Should you go with the chicken or the salmon? The arugula salad or the sweet potato fries? Or perhaps, if improving health is your goal, you should make a different choice: none of the above.
Intermittent fasting is alternating between periods of eating and fasting during the week is on the cusp of becoming the latest weight loss fad, according to many in the health and wellness field. There have been several recent documentaries on the topic in North America and Europe. A book called The Fast Diet, already popular in the United Kingdom, just hit bookstore shelves in the United States.
Some advocates recommend fasting every day for up to 16 hours and consuming food only during a short “eating window.” Others suggest going without food once or twice a week for 24-hour periods — having dinner one night, for example, and skipping breakfast, lunch and snacks the next day, then eating a normal dinner (no gorging).
But many nutritionists, physicians and medical researchers are skeptical. Sure, obesity is a major problem and leads to a host of health problems, and cutting down on weekly calorie intakes would be a smart move for many people. Nobody disputes that.
But getting people to eat healthier is difficult enough. Getting people to stop eating altogether for stretches of up to 24 hours? Yeah, good luck with that.
Advocates for intermittent fasting suggest that periodically going through stretches when you drink plenty of water or other calorie-free drinks, but abstain from eating, can improve health, which is true.
Almost all diets focus on the “what” rather than the “when,”. Problem is, the “what” gets confusing. One diet guru suggests dropping wheat products, another says avoid fats. One says eat more fruits, another says many fruits are too high in sugar. And on and on it goes. Even people who make healthier choices tend to eat too much. If they become less active as they age, that will still lead to weight gain. Despite the benefits of giving your digestive system the occasional vacation, health professionals are reluctant to suggest that patients put down their forks.
“Health care practitioners across the board are so afraid to recommend eating less because of the stigma involved in that recommendation, but we are more than happy to recommend that someone start going to the gym”. “If all I said was you need to get to the gym and start eating healthier, no one would have a problem with it. When the message is not only should you eat less, you could probably go without eating for 24 hours once or twice a week, suddenly it’s heresy.”
“There are a lot of different schools of thought on how to lose weight,” In talking to nutritionists, I’ve only found two things that everyone agrees on. One, we shouldn’t be eating trans fats. And the second thing is, we shouldn’t be eating simple, refined carbohydrates or simple sugars. Once you get beyond that, there is almost no consensus.
Caloric restriction, however, has been shown in research to produce many health benefits. Reducing obesity alone could prevent or slow the progress of a number of diseases, including cancer. The goal is to reduce what he calls “global caloric intake.” If someone can fast two days a week and then eat normally for the other five days, that goal could be achieved. Yet data on fasting suggest that people who practice periodic intense caloric restriction tend to overeat later.
Research on reducing overall calorie intake, has indicated it can increase lifespan by as much as 30%, according to Mark Mattson, a senior investigator for the National Institute on Aging. In addition, he says, it can improve glucose regulation, reduce markers of inflammation and increase the production of ketones — which are released into the blood when the body is burning fat rather than glucose for energy. Ketones have been shown to preserve learning and memory functions and slow disease progression in the brain.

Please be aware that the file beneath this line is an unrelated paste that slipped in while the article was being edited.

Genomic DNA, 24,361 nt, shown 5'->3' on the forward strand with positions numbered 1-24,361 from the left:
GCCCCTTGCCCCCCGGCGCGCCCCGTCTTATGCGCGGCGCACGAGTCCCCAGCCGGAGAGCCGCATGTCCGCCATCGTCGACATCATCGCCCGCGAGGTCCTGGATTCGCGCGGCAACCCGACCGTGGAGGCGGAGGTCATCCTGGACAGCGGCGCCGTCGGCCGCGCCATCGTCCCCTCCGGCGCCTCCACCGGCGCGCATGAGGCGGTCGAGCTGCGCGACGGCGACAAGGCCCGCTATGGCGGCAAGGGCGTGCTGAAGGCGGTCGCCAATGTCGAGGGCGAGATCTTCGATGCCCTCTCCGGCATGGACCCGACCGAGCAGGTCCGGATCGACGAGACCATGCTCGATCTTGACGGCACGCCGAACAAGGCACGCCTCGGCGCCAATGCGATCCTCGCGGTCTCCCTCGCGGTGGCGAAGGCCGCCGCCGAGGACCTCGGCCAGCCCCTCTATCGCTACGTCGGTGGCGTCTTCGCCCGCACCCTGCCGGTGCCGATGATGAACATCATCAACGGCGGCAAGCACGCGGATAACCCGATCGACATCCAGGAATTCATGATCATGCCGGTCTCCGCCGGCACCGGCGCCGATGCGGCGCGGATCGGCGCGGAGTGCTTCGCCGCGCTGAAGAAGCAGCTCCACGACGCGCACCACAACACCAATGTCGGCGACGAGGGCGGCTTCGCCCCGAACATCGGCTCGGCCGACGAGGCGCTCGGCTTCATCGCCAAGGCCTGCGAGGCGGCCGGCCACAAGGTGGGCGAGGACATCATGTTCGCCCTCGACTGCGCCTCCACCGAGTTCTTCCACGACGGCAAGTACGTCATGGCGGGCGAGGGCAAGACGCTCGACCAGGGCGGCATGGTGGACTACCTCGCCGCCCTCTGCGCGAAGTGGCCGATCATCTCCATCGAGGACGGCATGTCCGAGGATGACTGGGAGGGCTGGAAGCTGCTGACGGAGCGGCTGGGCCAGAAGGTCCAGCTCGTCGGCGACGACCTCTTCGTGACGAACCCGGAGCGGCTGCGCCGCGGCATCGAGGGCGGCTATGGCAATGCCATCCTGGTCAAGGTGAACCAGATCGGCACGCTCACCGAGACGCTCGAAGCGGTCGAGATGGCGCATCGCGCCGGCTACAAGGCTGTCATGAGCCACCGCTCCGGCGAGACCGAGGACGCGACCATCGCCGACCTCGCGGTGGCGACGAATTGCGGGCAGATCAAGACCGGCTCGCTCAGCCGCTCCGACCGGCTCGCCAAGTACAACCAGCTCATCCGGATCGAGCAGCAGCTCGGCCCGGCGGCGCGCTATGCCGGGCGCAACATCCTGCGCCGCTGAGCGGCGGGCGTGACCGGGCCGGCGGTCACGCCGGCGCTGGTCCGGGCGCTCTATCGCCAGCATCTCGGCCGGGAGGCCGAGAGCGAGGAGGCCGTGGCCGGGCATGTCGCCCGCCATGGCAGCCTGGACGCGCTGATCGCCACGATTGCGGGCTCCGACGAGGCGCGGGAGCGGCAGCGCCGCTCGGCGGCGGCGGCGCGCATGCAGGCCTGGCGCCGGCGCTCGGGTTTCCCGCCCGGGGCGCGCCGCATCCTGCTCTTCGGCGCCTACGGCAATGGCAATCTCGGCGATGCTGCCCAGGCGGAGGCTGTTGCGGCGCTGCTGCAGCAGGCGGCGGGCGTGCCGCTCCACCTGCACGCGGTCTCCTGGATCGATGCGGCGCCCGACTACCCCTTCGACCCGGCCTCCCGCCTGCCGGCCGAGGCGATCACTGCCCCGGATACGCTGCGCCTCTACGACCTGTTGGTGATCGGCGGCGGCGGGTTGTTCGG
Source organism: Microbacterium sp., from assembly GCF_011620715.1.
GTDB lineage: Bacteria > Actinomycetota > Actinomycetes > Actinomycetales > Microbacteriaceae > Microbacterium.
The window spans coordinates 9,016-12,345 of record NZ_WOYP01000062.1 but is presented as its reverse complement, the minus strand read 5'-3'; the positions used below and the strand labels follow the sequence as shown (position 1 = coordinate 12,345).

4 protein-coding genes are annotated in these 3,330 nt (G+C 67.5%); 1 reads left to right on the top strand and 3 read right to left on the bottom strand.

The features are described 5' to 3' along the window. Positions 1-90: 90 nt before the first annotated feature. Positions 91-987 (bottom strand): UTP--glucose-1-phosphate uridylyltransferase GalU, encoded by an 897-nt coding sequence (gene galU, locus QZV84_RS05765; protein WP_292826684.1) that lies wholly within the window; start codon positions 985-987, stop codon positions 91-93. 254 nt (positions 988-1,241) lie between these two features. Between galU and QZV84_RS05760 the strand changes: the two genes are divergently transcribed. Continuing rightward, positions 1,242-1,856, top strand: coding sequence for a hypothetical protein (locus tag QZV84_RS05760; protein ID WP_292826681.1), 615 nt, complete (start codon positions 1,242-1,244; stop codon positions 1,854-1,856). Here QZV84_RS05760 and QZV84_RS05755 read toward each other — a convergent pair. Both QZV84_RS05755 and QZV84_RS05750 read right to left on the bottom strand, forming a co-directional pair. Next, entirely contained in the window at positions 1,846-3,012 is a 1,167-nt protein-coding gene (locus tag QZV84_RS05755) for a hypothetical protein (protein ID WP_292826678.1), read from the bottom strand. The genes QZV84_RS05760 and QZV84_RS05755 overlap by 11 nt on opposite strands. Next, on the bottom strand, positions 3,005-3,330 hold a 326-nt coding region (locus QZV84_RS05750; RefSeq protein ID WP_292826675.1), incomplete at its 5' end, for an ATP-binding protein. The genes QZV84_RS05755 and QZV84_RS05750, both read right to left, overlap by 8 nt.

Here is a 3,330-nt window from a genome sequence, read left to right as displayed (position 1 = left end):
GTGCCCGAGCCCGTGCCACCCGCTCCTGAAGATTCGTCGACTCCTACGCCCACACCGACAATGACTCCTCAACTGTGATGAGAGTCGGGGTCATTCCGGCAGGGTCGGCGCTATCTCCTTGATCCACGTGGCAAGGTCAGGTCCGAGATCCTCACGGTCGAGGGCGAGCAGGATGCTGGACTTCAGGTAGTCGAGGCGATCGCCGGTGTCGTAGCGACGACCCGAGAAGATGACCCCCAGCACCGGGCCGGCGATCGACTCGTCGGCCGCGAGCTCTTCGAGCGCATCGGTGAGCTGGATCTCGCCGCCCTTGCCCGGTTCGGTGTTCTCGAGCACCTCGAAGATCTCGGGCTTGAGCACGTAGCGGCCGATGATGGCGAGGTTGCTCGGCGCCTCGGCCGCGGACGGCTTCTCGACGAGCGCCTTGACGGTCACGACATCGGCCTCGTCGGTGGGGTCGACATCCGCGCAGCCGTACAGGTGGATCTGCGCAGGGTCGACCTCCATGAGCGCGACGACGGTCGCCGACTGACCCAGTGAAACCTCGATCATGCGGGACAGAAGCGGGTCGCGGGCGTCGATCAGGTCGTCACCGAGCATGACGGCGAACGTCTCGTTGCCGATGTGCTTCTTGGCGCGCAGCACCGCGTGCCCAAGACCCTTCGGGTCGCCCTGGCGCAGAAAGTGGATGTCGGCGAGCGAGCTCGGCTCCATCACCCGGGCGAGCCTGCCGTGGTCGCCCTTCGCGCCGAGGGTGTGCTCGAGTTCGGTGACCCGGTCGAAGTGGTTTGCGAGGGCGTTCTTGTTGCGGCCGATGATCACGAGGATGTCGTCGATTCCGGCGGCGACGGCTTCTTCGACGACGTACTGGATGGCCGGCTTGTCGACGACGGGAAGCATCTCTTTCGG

Intermittent fasting can also produce similar effects as intensive exercise, including increasing heart rate variability while reducing resting heart rate and blood pressure.
There are potential harms to fasting, too. If one already has a diet poor in vitamins and protein, eating less food could lead to vitamin deficiency and muscle loss. Of course, this can be offset by taking multivitamins and doing strength training. Fasting can also lead to undernourishment if taken to an extreme. The biggest problem, though, is that it simply isn’t practical for most people.
“For most people a pure fast, long-term, is not going to be a good thing, but modifying the diet and or cutting calories can be health-enhancing for most individuals. Most people don’t need what they are getting.
“I know, from working with many hundreds of people in this area, that most people aren’t going to be able to do it,” Wake up tomorrow and try not to eat until three in the afternoon. And then do that every day. Most people need to have a life, too. If you have kids and you wake up and want to have breakfast with them, are you going to say, ‘Sorry guys, I’m not eating until three so I can lose 1% body fat.’”
Fasting can be tricky to integrate into your life, and that it is best done in private. “Because of the social norms and conventions about eating, you have to take part. It’s rude not to. You would be throwing the fact that they are eating and you are not right in their face. You need a diet that you can keep private. If you and I were to go out for dinner, I wouldn’t not eat with you. That’s rude,”.
“I’ve been at weddings where people have brought their own chicken breasts and broccoli,” he adds. “People also skip work Christmas parties because they were dieting.
In my opinion, fasting looks great on paper, but in reality very difficult to achieve when you consider the hormones and chemicals like leptin that are raging in your body. Or more plainly if you are unable to control how much you are eating now, how will you ever stop eating all together.